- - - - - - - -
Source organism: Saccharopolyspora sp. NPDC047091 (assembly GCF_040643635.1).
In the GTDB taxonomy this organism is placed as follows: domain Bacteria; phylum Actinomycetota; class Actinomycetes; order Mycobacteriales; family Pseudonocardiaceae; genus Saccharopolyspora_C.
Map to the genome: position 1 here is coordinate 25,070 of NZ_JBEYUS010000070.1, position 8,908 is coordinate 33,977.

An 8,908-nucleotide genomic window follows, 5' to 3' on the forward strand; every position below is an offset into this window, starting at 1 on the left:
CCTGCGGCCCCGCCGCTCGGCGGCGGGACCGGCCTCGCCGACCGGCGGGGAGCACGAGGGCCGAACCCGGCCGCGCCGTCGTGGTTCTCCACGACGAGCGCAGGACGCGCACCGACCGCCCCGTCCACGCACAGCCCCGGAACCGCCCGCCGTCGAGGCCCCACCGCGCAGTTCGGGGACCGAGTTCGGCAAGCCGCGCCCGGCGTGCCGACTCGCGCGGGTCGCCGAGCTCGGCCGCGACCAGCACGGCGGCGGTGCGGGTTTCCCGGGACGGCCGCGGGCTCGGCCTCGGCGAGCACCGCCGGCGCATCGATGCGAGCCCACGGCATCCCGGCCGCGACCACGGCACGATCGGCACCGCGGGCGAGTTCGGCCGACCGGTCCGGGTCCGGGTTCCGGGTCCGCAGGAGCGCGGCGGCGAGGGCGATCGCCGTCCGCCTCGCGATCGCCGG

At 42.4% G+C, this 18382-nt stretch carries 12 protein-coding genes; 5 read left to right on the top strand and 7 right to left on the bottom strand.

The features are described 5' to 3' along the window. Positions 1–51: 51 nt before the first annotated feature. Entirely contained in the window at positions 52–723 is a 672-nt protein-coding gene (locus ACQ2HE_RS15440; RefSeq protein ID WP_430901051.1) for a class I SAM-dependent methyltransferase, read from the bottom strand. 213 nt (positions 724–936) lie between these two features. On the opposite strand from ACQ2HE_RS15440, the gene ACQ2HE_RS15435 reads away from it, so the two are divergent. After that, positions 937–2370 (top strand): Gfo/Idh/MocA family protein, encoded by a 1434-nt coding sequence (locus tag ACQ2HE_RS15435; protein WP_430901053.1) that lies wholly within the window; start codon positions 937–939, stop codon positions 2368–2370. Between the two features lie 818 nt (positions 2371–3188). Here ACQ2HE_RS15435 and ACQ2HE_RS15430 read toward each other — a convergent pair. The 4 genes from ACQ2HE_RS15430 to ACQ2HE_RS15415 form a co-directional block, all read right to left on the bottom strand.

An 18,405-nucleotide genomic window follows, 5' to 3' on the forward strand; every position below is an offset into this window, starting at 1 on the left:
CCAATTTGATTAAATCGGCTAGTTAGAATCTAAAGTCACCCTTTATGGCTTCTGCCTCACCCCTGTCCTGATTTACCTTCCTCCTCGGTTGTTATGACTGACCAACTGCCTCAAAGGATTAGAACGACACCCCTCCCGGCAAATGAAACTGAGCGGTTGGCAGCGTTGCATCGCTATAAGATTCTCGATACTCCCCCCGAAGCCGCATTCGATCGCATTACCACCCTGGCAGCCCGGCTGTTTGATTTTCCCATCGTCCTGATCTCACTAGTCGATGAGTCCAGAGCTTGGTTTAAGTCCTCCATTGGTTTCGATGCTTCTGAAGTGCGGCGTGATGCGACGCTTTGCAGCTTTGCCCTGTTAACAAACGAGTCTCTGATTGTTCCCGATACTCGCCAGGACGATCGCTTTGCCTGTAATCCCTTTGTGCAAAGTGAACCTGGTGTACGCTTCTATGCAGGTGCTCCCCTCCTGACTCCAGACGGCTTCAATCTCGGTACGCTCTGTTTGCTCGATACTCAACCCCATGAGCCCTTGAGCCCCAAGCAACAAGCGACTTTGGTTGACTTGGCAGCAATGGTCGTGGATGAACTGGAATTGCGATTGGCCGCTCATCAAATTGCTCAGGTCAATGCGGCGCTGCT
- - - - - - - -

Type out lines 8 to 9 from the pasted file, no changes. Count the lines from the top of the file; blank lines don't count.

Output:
An 18,405-nucleotide genomic window follows, 5' to 3' on the forward strand; every position below is an offset into this window, starting at 1 on the left:
CCAATTTGATTAAATCGGCTAGTTAGAATCTAAAGTCACCCTTTATGGCTTCTGCCTCACCCCTGTCCTGATTTACCTTCCTCCTCGGTTGTTATGACTGACCAACTGCCTCAAAGGATTAGAACGACACCCCTCCCGGCAAATGAAACTGAGCGGTTGGCAGCGTTGCATCGCTATAAGATTCTCGATACTCCCCCCGAAGCCGCATTCGATCGCATTACCACCCTGGCAGCCCGGCTGTTTGATTTTCCCATCGTCCTGATCTCACTAGTCGATGAGTCCAGAGCTTGGTTTAAGTCCTCCATTGGTTTCGATGCTTCTGAAGTGCGGCGTGATGCGACGCTTTGCAGCTTTGCCCTGTTAACAAACGAGTCTCTGATTGTTCCCGATACTCGCCAGGACGATCGCTTTGCCTGTAATCCCTTTGTGCAAAGTGAACCTGGTGTACGCTTCTATGCAGGTGCTCCCCTCCTGACTCCAGACGGCTTCAATCTCGGTACGCTCTGTTTGCTCGATACTCAACCCCATGAGCCCTTGAGCCCCAAGCAACAAGCGACTTTGGTTGACTTGGCAGCAATGGTCGTGGATGAACTGGAATTGCGATTGGCCGCTCATCAAATTGCTCAGGTCAATGCGGCGCTGCT